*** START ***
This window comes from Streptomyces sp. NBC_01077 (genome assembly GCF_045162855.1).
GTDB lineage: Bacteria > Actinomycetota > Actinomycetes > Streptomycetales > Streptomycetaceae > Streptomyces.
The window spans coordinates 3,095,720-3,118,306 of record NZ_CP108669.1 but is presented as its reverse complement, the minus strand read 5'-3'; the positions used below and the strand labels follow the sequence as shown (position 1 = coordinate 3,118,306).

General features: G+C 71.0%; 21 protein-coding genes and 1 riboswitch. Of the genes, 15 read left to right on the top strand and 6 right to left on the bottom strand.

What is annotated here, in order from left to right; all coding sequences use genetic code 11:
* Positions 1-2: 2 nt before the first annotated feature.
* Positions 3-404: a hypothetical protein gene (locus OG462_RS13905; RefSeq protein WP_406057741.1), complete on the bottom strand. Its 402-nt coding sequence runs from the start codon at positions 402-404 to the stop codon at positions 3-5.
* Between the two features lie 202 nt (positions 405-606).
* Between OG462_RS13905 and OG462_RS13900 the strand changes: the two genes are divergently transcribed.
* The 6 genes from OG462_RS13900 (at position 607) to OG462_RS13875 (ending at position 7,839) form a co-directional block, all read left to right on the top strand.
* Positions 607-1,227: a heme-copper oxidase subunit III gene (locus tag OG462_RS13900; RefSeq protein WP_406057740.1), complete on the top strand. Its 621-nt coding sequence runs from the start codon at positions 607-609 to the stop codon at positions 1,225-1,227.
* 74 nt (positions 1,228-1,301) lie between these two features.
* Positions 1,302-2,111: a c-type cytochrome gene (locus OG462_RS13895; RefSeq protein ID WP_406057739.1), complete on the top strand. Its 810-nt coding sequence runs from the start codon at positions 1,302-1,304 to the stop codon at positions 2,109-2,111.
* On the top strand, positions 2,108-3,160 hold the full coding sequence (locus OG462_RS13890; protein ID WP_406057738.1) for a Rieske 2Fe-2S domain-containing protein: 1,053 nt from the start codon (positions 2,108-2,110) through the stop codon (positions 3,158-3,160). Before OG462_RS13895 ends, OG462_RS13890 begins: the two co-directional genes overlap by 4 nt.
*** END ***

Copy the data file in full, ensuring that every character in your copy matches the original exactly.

This window comes from Streptomyces sp. NBC_01077 (genome assembly GCF_045162855.1).
GTDB lineage: Bacteria > Actinomycetota > Actinomycetes > Streptomycetales > Streptomycetaceae > Streptomyces.
The window spans coordinates 3,095,720-3,118,306 of record NZ_CP108669.1 but is presented as its reverse complement, the minus strand read 5'-3'; the positions used below and the strand labels follow the sequence as shown (position 1 = coordinate 3,118,306).

General features: G+C 71.0%; 21 protein-coding genes and 1 riboswitch. Of the genes, 15 read left to right on the top strand and 6 right to left on the bottom strand.

What is annotated here, in order from left to right; all coding sequences use genetic code 11:
* Positions 1-2: 2 nt before the first annotated feature.
* Positions 3-404: a hypothetical protein gene (locus OG462_RS13905; RefSeq protein WP_406057741.1), complete on the bottom strand. Its 402-nt coding sequence runs from the start codon at positions 402-404 to the stop codon at positions 3-5.
* Between the two features lie 202 nt (positions 405-606).
* Between OG462_RS13905 and OG462_RS13900 the strand changes: the two genes are divergently transcribed.
* The 6 genes from OG462_RS13900 (at position 607) to OG462_RS13875 (ending at position 7,839) form a co-directional block, all read left to right on the top strand.
* Positions 607-1,227: a heme-copper oxidase subunit III gene (locus tag OG462_RS13900; RefSeq protein WP_406057740.1), complete on the top strand. Its 621-nt coding sequence runs from the start codon at positions 607-609 to the stop codon at positions 1,225-1,227.
* 74 nt (positions 1,228-1,301) lie between these two features.
* Positions 1,302-2,111: a c-type cytochrome gene (locus OG462_RS13895; RefSeq protein ID WP_406057739.1), complete on the top strand. Its 810-nt coding sequence runs from the start codon at positions 1,302-1,304 to the stop codon at positions 2,109-2,111.
* On the top strand, positions 2,108-3,160 hold the full coding sequence (locus OG462_RS13890; protein ID WP_406057738.1) for a Rieske 2Fe-2S domain-containing protein: 1,053 nt from the start codon (positions 2,108-2,110) through the stop codon (positions 3,158-3,160). Before OG462_RS13895 ends, OG462_RS13890 begins: the two co-directional genes overlap by 4 nt.